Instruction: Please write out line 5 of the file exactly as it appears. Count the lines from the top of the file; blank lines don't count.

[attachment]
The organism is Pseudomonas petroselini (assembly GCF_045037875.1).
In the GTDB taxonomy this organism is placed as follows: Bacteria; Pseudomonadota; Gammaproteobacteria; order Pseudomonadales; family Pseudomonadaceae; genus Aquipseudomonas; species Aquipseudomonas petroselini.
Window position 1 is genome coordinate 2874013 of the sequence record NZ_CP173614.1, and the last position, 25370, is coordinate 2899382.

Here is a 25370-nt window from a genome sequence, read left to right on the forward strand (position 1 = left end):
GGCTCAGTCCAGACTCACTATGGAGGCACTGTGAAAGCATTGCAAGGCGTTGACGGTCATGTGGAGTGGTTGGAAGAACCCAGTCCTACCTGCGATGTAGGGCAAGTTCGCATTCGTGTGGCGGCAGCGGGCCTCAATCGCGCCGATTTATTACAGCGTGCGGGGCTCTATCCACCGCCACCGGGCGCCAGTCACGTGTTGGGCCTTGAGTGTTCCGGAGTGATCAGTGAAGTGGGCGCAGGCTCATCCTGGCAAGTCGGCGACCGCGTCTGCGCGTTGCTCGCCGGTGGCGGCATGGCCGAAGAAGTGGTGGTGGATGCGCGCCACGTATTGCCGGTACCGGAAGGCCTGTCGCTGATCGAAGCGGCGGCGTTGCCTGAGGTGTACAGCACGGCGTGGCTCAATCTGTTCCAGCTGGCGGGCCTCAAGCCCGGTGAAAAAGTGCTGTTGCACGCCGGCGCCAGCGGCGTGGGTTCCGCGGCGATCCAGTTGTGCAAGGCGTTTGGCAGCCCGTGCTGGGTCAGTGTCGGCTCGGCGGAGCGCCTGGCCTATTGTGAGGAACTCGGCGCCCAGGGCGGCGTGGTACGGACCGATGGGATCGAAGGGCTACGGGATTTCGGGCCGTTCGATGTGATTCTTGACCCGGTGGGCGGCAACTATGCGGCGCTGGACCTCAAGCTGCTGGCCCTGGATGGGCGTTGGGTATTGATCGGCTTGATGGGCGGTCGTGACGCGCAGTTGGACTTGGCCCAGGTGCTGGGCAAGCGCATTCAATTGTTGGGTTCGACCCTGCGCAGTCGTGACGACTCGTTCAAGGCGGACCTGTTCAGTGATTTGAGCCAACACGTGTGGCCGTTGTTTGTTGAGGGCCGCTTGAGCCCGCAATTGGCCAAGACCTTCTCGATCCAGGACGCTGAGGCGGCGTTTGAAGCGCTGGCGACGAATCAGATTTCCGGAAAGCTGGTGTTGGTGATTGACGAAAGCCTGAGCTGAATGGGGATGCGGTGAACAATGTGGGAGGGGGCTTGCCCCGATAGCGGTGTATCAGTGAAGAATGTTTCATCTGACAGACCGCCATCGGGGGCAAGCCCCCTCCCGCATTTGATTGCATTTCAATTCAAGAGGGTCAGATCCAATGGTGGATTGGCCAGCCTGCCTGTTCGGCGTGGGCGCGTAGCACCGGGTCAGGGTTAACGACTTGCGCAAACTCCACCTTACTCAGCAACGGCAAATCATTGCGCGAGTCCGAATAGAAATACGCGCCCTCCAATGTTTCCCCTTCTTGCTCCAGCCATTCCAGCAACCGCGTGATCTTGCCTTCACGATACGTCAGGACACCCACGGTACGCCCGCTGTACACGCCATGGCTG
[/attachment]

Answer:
GGCTCAGTCCAGACTCACTATGGAGGCACTGTGAAAGCATTGCAAGGCGTTGACGGTCATGTGGAGTGGTTGGAAGAACCCAGTCCTACCTGCGATGTAGGGCAAGTTCGCATTCGTGTGGCGGCAGCGGGCCTCAATCGCGCCGATTTATTACAGCGTGCGGGGCTCTATCCACCGCCACCGGGCGCCAGTCACGTGTTGGGCCTTGAGTGTTCCGGAGTGATCAGTGAAGTGGGCGCAGGCTCATCCTGGCAAGTCGGCGACCGCGTCTGCGCGTTGCTCGCCGGTGGCGGCATGGCCGAAGAAGTGGTGGTGGATGCGCGCCACGTATTGCCGGTACCGGAAGGCCTGTCGCTGATCGAAGCGGCGGCGTTGCCTGAGGTGTACAGCACGGCGTGGCTCAATCTGTTCCAGCTGGCGGGCCTCAAGCCCGGTGAAAAAGTGCTGTTGCACGCCGGCGCCAGCGGCGTGGGTTCCGCGGCGATCCAGTTGTGCAAGGCGTTTGGCAGCCCGTGCTGGGTCAGTGTCGGCTCGGCGGAGCGCCTGGCCTATTGTGAGGAACTCGGCGCCCAGGGCGGCGTGGTACGGACCGATGGGATCGAAGGGCTACGGGATTTCGGGCCGTTCGATGTGATTCTTGACCCGGTGGGCGGCAACTATGCGGCGCTGGACCTCAAGCTGCTGGCCCTGGATGGGCGTTGGGTATTGATCGGCTTGATGGGCGGTCGTGACGCGCAGTTGGACTTGGCCCAGGTGCTGGGCAAGCGCATTCAATTGTTGGGTTCGACCCTGCGCAGTCGTGACGACTCGTTCAAGGCGGACCTGTTCAGTGATTTGAGCCAACACGTGTGGCCGTTGTTTGTTGAGGGCCGCTTGAGCCCGCAATTGGCCAAGACCTTCTCGATCCAGGACGCTGAGGCGGCGTTTGAAGCGCTGGCGACGAATCAGATTTCCGGAAAGCTGGTGTTGGTGATTGACGAAAGCCTGAGCTGAATGGGGATGCGGTGAACAATGTGGGAGGGGGCTTGCCCCGATAGCGGTGTATCAGTGAAGAATGTTTCATCTGACAGACCGCCATCGGGGGCAAGCCCCCTCCCGCATTTGATTGCATTTCAATTCAAGAGGGTCAGATCCAATGGTGGATTGGCCAGCCTGCCTGTTCGGCGTGGGCGCGTAGCACCGGGTCAGGGTTAACGACTTGCGCAAACTCCACCTTACTCAGCAACGGCAAATCATTGCGCGAGTCCGAATAGAAATACGCGCCCTCCAATGTTTCCCCTTCTTGCTCCAGCCATTCCAGCAACCGCGTGATCTTGCCTTCACGATACGTCAGGACACCCACGGTACGCCCGCTGTACACGCCATGGCTG